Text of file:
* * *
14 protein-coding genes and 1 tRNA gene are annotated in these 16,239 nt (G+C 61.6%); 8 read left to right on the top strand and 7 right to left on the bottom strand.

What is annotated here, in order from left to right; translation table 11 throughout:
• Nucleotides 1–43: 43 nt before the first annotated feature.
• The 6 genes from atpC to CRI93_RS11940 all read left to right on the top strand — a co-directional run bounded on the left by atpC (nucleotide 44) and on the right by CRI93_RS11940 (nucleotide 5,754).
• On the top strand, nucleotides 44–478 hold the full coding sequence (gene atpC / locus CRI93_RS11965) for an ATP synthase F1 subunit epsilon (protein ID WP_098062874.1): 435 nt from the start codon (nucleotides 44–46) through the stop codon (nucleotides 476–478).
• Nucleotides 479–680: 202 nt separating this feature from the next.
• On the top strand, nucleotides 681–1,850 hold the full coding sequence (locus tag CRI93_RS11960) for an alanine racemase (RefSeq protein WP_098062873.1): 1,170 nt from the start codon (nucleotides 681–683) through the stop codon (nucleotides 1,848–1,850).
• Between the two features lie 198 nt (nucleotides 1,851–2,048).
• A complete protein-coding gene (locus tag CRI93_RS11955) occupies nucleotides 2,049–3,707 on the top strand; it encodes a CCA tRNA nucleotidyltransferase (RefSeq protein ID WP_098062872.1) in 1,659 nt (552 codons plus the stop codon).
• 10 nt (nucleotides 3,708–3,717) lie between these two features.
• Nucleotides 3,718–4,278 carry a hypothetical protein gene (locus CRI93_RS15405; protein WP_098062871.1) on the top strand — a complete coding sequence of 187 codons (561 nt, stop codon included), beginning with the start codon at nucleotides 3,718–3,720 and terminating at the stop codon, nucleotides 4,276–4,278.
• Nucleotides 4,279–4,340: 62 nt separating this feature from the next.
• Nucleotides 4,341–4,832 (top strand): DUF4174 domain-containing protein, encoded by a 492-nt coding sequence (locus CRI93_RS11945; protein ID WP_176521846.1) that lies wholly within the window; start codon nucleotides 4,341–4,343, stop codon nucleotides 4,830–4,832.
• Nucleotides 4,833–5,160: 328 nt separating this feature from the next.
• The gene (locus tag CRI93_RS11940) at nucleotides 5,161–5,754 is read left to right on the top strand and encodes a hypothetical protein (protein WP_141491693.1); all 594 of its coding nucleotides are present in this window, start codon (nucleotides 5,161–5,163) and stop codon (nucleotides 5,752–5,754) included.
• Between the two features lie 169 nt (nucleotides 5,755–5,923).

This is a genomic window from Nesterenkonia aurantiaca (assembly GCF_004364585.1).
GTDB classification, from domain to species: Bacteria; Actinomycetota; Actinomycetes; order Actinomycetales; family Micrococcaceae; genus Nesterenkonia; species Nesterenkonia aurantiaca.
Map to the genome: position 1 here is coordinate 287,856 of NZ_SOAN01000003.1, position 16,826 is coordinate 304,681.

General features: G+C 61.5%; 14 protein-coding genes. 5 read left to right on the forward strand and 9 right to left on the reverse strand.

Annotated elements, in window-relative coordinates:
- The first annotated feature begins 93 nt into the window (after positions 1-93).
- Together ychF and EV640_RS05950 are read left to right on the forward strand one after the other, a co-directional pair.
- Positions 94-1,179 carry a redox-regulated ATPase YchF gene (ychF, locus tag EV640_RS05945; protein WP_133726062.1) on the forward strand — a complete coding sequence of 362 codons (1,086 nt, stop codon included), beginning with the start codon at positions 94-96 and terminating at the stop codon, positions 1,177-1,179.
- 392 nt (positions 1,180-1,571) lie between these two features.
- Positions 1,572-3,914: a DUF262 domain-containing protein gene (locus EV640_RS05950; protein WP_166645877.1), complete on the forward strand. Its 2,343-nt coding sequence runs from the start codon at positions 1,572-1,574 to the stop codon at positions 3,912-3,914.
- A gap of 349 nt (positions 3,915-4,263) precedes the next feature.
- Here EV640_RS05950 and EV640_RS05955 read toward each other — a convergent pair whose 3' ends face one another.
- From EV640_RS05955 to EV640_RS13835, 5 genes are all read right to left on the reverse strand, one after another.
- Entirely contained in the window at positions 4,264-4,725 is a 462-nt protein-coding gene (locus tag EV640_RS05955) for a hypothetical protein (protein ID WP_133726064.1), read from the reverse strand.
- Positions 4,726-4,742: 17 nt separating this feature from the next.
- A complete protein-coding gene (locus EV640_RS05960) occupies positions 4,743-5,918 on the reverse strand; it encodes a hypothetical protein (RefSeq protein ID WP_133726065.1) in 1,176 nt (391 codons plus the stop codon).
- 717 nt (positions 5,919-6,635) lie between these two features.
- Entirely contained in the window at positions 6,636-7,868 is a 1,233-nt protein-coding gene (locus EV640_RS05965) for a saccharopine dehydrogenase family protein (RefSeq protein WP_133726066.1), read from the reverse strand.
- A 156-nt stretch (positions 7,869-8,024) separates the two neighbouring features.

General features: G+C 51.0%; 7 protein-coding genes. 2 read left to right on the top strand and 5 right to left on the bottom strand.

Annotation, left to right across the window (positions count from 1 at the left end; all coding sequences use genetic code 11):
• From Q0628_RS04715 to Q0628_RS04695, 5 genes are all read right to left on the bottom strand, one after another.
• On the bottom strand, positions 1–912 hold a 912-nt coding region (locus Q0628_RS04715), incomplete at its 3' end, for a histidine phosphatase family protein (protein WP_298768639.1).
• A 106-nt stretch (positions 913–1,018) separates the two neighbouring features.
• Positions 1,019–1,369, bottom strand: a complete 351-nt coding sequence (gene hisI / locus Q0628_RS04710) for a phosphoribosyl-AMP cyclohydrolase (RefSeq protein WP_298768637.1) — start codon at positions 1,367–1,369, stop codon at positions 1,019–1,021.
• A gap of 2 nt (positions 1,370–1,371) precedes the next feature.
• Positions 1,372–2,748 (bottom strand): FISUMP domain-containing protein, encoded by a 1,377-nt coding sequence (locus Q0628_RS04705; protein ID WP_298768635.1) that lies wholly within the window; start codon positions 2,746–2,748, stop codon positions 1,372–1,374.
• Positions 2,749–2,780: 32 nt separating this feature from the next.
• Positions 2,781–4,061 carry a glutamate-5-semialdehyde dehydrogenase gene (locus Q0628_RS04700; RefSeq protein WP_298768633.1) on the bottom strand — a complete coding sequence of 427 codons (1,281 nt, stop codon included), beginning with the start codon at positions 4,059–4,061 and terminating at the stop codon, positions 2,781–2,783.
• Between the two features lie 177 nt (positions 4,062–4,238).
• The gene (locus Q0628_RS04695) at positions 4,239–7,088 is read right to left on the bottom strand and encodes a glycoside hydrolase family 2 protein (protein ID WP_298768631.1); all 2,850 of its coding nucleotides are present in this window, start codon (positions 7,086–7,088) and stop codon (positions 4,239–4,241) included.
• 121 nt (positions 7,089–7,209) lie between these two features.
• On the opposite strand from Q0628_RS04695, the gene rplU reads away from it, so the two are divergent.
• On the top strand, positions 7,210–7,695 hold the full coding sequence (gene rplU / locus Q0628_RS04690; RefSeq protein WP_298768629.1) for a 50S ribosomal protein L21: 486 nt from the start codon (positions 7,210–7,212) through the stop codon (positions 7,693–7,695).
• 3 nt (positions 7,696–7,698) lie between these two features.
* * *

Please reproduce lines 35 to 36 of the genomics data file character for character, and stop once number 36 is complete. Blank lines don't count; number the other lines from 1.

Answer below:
- A 156-nt stretch (positions 7,869-8,024) separates the two neighbouring features.

General features: G+C 51.0%; 7 protein-coding genes. 2 read left to right on the top strand and 5 right to left on the bottom strand.